True or not true: Trucking Industry Struggles With Growing Driver Shortage

Discussion in 'Questions From New Drivers' started by Mac99, Jan 14, 2018.

  1. jammer910Z

    jammer910Z Road Train Member

    May 28, 2015
    There is ZERO shortage of drivers.

    There is a major shortage of QUALITY drivers that are punctual, businesslike, clean, well mannered, properly skilled, and strive to take care of equipment and ensure profitability for their employers.

    You can put a slobbering Neanderthal behind the wheel. Doesn't make em a truck driver.
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  3. bzinger

    bzinger Road Train Member

    Dec 10, 2014
    omaha , ne
    Don't forget about the 500.00 Cadillac shortage lol
  4. jammer910Z

    jammer910Z Road Train Member

    May 28, 2015
    That's right, Tex.. this job WILL eventually bring the cream to the top.
    You've gotta WANT to do this to keep doing it long term.
    It'll chew you up and spit you out , in more ways than one.
    tech10171968 Thanks this.
  5. Redtwin

    Redtwin Road Train Member

    Aug 17, 2012
    PBC, FL
    I've had that happen in a rental car with adaptive cruise control. A car would pull in front of me and my car would slow down to maintain a safe following distance. That opened up a gap in front of me that another car jumped into, then another, then another. Pretty soon I was doing about 45mph in a 70mph zone of i95 and still slowing down.

    Driverless cars and trucks are going to need their own roads if they are ever going be viable. I am sure the technology is currently being developed that will make more physical space in towns and cities to fit these new roads.
  6. chalupa

    chalupa Road Train Member

    Jul 22, 2010
    Absolutely not! No shortage! I told my boss before I left to quit crying, sit down and give me his check book. I can fill every empty seat in no time flat.......
    tscottme, tech10171968 and bzinger Thank this.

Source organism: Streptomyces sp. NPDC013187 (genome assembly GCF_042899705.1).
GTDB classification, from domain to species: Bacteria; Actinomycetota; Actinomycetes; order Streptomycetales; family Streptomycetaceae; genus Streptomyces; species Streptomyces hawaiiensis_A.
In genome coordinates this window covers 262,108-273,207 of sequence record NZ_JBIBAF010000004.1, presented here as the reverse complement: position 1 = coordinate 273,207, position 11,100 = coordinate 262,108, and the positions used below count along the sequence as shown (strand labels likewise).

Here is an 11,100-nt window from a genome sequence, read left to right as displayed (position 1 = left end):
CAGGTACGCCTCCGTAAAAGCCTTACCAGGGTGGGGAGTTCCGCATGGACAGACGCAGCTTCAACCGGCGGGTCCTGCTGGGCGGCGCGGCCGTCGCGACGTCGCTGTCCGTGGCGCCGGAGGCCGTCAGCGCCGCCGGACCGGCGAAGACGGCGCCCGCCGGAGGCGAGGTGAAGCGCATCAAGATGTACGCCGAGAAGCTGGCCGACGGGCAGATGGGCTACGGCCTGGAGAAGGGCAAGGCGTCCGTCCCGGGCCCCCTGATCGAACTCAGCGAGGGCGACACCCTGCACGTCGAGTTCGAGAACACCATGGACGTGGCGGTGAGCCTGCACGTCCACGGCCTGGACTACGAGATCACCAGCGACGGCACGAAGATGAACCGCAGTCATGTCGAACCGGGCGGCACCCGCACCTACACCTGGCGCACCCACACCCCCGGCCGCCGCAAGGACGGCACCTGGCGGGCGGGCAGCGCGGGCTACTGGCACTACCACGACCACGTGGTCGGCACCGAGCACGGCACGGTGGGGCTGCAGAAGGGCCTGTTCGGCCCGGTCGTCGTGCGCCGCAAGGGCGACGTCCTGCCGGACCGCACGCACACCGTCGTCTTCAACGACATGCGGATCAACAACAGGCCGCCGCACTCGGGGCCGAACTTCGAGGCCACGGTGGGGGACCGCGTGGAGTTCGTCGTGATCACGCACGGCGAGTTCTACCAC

7. Moose1958

    Moose1958 Road Train Member

    Dec 17, 2010
    Ainigriv Notpmah
    Right now I know of close to 5 people that would hire a A/B CDL driver for local work today. The OTR situation is so screwed up I sometimes doubt the carriers themselves know what is what. Commercial Vehicles in general 10,001 and above in local jobs there is a shortage. However there is maybe several hundred thousand people that hold A/B CDLs that for whatever reason no longer drive.
  8. reverendhandy

    reverendhandy Medium Load Member

    Jan 24, 2017
    Modesto, CA
    TRUE. There is an actual driver shortage going on in this country.
    But you have to consider the facts.
    As the population continues to grow at an average of 1.25 % annually per the sensus, that means that the demand for goods and services also go up.
    Companies and corporations have produced the increase in products to meet current expected depands, but what's causing the actual per capital driver shortage is wages.
    As production costs go up, retail price goes up.
    These companies seem to forget, that to move the product from the manufacturer to the DC eventually to the customer requires trucks.
    The older drivers are retiring, younger ones coming in for the most part have no common sense, but the biggest problem, is that even though, the companies are making more, they aren't giving any of it out.
    They continue to want trucks to move the freight for the same price they were getting between the mid 80's and early 90's.